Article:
Increasing the cost-effectiveness of water quality improvements through pollution abatement target-setting at different spatial scales.

Research output: Working paperResearch

  • Mikołaj Czajkowski, Warsaw Ecological Economic Center, Poland
  • Hans Estrup Andersen
  • Gitte Blicher-Mathiesen
  • Wiktor Budziński, University of Warsaw, Poland
  • Katarina Elofsson
  • Jan Hagemejer, University of Warsaw, Poland
  • Berit Hasler
  • Christoph Humborg, Stockholm University, Baltic Nest Institute, Baltic Nest Institute, Stockholm University, Univ Helsinki, University of Helsinki, Tvarminne Zool Stn, Sweden
  • James C.R. Smart, Griffith University, Australia
  • Erik Smedberg, Stockholm University, Sweden
  • Per Stålnacke, Norwegian Institute of Bioeconomy Research, Norway
  • Hans Thodsen
  • Adam Was, Warsaw University of Life Sciences, Poland
  • Maciej Wilamowski, University of Warsaw, Poland
  • Tomasz Żylicz, University of Warsaw, Poland
  • Nick Hanley, University of Glasgow, United Kingdom
In this paper, we investigate the potential gains in cost-effectiveness from changing the spatial scale at which nutrient reduction targets are set for the Baltic Sea, focusing on nutrient
loadings associated with agriculture. Costs of achieving loadings reductions are compared across five levels of spatial scale, namely the entire Baltic Sea; the marine basin level; the country level; the watershed level; and the grid square level. A novel highly disaggregated model, which represents decreases in agricultural profits, changes in root zone N concentrations and transport to the Baltic Sea is proposed, and is then used to estimate the gains in cost-effectiveness from changing the spatial scale of nutrient reduction targets. The model includes 14 Baltic Sea marine basins, 14 countries, 117 watersheds and 19,023 10-by-10 km grid squares. A range of policy options are identified which approach the cost-effective reductions in N loadings identified by the constrained optimization model. We argue that our results have important implications for both domestic and international policy design for achieving water quality improvements where nonpoint pollution is a key stressor of water quality.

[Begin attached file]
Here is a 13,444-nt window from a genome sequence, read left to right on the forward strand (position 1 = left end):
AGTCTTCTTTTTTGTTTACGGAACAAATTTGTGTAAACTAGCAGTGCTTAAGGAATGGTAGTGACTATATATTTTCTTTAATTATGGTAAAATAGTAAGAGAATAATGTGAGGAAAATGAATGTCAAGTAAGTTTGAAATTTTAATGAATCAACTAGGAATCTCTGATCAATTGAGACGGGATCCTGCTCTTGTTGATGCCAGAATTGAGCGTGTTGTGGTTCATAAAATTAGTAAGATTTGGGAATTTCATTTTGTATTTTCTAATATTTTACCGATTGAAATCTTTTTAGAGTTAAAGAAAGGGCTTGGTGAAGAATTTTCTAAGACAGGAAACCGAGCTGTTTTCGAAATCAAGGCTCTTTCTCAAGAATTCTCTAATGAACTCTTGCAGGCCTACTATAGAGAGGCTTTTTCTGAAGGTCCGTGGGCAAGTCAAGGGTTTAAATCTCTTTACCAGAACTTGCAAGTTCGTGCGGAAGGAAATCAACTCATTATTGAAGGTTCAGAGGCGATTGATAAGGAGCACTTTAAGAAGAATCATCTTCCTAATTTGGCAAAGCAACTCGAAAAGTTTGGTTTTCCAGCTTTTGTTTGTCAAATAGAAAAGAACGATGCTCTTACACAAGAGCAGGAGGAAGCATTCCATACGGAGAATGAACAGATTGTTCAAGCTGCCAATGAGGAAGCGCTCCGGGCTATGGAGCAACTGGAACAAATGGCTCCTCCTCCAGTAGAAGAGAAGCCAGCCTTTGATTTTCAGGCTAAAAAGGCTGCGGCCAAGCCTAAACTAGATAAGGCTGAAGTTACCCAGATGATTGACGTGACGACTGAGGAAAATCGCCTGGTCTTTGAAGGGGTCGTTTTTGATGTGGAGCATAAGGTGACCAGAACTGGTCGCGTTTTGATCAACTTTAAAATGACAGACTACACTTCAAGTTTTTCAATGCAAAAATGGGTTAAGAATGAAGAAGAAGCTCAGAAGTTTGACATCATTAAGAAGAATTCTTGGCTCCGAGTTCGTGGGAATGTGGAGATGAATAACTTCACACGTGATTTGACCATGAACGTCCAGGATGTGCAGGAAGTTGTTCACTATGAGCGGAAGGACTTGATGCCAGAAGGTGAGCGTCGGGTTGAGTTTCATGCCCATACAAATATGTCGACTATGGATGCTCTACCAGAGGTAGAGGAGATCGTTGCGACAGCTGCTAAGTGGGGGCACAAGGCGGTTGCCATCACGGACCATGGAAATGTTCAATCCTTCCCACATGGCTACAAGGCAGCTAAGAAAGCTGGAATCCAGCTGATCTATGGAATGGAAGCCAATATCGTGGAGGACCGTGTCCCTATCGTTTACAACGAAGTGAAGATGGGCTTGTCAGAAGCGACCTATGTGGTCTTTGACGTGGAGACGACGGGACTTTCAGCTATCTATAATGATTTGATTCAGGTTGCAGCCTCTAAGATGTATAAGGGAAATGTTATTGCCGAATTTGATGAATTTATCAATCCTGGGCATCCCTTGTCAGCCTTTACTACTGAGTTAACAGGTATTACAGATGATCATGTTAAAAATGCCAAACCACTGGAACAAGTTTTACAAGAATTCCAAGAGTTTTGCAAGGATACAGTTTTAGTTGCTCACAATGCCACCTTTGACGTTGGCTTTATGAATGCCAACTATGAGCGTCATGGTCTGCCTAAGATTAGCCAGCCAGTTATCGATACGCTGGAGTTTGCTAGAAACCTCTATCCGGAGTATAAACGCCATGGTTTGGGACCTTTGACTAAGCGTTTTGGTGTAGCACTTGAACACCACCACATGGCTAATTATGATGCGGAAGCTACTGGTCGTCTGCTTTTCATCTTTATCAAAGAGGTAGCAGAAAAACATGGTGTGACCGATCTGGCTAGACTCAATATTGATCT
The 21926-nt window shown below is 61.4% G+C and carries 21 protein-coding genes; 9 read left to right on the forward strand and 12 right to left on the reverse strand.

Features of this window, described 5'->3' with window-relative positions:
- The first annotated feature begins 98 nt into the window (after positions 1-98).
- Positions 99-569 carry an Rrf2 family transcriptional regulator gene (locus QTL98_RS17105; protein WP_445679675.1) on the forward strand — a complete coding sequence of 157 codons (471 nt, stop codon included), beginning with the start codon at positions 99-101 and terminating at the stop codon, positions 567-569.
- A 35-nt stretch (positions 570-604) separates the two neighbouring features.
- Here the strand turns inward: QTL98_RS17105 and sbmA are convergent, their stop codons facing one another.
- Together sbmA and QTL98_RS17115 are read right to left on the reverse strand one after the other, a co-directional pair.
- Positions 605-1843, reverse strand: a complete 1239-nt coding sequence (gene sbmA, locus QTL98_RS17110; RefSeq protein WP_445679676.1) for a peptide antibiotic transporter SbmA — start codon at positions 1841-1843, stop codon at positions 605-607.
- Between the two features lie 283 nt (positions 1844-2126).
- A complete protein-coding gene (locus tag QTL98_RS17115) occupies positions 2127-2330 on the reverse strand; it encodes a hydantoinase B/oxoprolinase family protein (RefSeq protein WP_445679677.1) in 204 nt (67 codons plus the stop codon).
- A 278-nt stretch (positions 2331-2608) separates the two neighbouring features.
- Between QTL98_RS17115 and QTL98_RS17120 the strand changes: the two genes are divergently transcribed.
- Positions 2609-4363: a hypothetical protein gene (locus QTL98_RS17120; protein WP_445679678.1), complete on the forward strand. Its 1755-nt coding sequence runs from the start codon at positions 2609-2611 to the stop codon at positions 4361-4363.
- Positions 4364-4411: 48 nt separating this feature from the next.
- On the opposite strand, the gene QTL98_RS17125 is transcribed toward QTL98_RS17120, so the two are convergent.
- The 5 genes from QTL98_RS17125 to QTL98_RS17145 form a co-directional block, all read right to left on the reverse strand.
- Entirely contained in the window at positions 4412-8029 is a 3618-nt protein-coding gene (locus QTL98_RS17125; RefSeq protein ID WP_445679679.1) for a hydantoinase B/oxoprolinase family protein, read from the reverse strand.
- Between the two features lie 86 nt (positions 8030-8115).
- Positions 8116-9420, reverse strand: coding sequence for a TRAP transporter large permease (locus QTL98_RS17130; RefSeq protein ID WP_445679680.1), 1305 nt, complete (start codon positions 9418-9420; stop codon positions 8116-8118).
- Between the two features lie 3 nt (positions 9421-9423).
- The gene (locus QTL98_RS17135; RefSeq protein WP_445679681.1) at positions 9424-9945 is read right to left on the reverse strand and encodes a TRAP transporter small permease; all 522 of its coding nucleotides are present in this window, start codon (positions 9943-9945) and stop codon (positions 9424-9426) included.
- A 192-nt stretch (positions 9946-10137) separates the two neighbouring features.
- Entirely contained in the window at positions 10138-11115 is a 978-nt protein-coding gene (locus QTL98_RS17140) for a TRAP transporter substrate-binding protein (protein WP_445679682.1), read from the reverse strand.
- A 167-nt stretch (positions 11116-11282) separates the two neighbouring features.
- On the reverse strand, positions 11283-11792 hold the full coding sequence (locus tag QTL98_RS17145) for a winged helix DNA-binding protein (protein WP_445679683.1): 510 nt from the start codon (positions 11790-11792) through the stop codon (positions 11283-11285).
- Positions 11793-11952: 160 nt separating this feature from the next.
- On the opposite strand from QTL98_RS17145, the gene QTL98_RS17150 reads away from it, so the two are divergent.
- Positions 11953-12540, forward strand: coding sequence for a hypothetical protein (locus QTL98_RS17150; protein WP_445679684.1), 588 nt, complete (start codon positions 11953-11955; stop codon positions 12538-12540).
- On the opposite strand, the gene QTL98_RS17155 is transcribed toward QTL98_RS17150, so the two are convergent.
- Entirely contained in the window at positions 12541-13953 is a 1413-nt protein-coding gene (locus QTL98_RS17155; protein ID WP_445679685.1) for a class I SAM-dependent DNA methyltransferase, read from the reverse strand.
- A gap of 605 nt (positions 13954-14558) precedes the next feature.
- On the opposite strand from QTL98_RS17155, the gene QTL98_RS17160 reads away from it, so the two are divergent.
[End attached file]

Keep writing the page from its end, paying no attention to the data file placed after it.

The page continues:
Original languageEnglish
Place of publicationWarsaw
PublisherFaculty of Economic Sciences, University of Warsaw
VolumeWorking Papers 2020-02
Number of pages29
Publication statusPublished - 2020
SeriesWorking papers
Number2

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ID: 199587102